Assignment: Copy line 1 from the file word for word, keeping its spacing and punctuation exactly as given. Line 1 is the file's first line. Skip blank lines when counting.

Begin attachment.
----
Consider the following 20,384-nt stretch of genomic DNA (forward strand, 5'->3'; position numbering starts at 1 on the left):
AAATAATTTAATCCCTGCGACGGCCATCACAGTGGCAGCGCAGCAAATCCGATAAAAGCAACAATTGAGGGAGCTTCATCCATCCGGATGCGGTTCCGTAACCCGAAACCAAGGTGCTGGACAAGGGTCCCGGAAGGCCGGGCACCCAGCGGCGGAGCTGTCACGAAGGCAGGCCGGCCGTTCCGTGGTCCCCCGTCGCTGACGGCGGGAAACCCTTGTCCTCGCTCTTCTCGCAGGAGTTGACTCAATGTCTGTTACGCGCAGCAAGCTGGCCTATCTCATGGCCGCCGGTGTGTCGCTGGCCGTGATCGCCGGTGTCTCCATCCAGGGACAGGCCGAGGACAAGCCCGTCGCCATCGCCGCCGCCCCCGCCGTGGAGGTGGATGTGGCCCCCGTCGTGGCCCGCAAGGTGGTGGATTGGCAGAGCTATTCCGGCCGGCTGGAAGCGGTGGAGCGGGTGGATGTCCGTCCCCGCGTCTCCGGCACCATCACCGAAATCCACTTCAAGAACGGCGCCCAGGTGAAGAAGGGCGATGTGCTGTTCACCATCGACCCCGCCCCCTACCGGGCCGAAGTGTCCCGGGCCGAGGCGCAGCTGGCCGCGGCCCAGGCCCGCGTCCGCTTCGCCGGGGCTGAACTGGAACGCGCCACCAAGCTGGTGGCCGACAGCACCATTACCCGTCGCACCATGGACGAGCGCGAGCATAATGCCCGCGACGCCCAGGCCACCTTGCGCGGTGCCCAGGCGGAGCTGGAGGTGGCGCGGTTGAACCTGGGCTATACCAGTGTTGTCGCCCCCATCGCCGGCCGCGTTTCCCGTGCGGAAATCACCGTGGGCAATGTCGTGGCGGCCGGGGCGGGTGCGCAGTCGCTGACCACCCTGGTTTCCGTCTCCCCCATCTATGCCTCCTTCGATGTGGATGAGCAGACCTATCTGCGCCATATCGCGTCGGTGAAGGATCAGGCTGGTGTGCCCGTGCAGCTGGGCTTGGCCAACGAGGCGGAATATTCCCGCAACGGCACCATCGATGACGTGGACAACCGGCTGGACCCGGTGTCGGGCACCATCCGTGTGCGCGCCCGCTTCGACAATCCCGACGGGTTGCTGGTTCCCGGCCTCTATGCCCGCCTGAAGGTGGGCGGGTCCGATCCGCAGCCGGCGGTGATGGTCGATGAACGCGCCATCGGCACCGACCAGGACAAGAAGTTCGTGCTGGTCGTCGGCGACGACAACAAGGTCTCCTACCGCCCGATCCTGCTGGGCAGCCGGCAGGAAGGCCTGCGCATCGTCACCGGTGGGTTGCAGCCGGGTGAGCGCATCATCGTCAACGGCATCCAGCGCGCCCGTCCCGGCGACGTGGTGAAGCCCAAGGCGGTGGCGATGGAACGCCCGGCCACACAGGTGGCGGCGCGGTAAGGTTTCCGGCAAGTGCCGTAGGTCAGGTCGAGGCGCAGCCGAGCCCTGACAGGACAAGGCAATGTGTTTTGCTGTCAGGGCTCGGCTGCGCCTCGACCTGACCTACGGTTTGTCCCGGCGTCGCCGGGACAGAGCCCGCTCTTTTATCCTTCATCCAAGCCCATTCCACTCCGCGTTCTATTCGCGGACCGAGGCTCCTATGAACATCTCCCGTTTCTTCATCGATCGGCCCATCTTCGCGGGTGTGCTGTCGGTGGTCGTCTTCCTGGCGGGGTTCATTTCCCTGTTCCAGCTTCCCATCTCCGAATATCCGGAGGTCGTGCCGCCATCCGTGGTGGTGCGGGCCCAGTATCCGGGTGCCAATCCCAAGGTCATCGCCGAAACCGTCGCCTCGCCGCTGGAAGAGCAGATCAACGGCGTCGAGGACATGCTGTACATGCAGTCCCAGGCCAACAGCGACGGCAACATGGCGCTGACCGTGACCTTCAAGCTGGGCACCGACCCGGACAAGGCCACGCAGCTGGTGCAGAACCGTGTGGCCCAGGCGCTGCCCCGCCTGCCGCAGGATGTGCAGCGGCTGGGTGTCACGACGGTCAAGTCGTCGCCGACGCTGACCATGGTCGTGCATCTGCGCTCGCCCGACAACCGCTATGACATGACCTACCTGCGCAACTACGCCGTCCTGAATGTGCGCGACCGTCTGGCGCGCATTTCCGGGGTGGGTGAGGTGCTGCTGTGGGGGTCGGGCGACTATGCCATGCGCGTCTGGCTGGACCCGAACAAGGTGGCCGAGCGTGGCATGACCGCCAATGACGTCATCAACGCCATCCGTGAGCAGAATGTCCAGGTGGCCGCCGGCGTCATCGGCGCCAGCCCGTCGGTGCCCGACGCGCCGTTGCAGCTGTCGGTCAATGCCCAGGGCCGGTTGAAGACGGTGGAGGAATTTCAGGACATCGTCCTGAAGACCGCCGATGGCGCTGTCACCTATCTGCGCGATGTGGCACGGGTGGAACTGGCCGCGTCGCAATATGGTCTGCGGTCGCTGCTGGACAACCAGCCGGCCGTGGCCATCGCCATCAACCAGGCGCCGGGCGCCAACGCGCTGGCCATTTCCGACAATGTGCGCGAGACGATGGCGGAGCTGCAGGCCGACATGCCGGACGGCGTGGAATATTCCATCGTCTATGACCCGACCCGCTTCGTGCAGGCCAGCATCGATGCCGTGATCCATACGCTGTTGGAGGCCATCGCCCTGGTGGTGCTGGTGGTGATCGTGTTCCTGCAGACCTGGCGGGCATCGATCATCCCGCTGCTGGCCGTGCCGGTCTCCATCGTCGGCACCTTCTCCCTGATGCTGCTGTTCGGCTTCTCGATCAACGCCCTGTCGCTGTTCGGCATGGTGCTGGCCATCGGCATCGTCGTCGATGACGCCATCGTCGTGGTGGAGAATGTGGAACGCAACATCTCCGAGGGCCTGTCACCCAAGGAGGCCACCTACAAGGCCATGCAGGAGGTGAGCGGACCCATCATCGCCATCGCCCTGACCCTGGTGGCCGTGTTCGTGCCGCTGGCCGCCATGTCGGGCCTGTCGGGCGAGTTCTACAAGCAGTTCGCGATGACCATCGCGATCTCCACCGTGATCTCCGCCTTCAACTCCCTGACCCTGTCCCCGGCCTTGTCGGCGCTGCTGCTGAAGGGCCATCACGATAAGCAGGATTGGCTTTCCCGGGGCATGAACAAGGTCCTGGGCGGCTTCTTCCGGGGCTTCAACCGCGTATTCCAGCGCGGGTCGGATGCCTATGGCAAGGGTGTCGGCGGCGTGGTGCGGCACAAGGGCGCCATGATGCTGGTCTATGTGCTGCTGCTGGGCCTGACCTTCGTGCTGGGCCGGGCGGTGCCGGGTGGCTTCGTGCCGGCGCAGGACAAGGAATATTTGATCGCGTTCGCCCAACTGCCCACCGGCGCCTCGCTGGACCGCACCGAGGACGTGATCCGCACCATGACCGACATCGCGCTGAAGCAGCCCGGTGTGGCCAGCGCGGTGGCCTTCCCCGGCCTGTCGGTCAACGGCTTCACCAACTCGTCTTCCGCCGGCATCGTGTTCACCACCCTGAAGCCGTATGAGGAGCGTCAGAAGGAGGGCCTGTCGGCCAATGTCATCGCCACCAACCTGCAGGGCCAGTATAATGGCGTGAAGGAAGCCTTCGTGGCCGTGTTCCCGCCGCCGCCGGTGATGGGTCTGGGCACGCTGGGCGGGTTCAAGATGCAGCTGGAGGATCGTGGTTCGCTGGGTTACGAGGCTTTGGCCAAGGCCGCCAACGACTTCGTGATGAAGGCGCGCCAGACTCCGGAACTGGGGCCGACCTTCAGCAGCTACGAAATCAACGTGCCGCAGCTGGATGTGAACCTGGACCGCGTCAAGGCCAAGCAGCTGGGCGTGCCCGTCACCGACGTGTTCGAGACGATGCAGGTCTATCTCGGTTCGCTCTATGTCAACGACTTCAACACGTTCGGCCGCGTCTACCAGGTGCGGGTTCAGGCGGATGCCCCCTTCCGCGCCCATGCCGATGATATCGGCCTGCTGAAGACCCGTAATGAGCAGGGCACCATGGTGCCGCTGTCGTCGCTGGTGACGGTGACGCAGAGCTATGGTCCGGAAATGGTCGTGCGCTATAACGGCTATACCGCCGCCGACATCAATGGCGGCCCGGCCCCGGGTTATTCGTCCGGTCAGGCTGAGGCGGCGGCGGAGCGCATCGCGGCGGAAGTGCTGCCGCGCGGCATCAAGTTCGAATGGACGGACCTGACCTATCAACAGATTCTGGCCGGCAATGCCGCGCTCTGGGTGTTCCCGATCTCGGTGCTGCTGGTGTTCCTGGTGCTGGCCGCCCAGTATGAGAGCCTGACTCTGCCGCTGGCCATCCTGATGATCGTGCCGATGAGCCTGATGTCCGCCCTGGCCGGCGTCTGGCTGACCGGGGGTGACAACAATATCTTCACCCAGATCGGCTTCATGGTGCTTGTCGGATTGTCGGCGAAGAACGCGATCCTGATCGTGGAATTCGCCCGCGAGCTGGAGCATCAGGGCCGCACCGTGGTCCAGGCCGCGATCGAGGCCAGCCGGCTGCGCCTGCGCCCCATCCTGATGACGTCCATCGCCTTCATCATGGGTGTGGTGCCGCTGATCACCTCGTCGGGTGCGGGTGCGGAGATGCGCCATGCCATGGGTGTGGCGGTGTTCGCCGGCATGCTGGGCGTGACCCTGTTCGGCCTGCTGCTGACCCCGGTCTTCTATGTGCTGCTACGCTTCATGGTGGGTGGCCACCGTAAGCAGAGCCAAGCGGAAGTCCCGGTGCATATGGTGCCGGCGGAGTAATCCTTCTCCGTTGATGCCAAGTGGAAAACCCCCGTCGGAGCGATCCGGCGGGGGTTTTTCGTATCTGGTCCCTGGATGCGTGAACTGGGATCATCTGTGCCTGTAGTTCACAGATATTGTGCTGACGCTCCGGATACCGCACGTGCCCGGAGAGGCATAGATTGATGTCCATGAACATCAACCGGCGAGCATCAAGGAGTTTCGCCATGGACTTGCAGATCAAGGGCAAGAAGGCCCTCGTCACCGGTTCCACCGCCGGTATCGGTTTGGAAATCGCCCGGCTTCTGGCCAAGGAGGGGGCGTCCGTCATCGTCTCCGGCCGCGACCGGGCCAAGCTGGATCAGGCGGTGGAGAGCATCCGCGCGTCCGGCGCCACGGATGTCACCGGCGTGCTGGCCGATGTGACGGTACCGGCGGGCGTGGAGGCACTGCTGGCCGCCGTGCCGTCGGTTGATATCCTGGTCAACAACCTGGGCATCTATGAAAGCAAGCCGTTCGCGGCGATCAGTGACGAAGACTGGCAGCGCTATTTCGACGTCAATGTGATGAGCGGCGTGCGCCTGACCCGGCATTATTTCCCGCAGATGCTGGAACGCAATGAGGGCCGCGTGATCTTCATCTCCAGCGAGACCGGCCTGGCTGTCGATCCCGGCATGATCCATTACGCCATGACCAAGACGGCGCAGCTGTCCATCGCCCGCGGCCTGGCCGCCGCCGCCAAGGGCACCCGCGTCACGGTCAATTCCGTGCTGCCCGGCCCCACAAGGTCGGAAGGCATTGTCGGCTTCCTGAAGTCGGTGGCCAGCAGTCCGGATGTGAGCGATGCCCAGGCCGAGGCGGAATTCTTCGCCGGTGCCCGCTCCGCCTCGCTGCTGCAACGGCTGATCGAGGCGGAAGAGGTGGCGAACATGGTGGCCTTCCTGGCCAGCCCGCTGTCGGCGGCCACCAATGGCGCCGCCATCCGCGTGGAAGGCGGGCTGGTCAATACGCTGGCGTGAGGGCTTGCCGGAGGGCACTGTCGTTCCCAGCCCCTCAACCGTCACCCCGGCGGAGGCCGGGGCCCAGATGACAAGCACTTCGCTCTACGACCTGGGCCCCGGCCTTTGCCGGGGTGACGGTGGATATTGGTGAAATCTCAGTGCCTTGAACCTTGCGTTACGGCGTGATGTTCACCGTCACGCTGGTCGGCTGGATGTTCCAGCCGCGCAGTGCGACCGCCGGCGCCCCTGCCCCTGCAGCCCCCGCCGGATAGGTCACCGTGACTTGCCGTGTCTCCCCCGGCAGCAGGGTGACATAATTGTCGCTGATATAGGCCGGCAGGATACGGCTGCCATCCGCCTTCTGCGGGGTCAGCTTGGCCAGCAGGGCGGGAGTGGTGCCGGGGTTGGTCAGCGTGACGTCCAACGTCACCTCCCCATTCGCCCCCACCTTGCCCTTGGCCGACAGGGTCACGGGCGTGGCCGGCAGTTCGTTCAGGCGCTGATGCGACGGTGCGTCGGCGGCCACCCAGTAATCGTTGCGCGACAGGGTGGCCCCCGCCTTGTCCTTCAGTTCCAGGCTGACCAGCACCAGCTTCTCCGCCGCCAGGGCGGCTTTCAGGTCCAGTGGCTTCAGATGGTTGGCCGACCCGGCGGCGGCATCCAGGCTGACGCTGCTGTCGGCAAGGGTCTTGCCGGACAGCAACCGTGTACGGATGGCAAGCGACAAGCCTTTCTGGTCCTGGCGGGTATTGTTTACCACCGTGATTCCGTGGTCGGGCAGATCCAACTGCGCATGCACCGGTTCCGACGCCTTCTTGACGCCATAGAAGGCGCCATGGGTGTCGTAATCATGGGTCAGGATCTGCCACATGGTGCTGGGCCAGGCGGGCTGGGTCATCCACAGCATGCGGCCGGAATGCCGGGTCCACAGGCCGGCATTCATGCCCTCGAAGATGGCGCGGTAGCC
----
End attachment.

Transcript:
Consider the following 20,384-nt stretch of genomic DNA (forward strand, 5'->3'; position numbering starts at 1 on the left):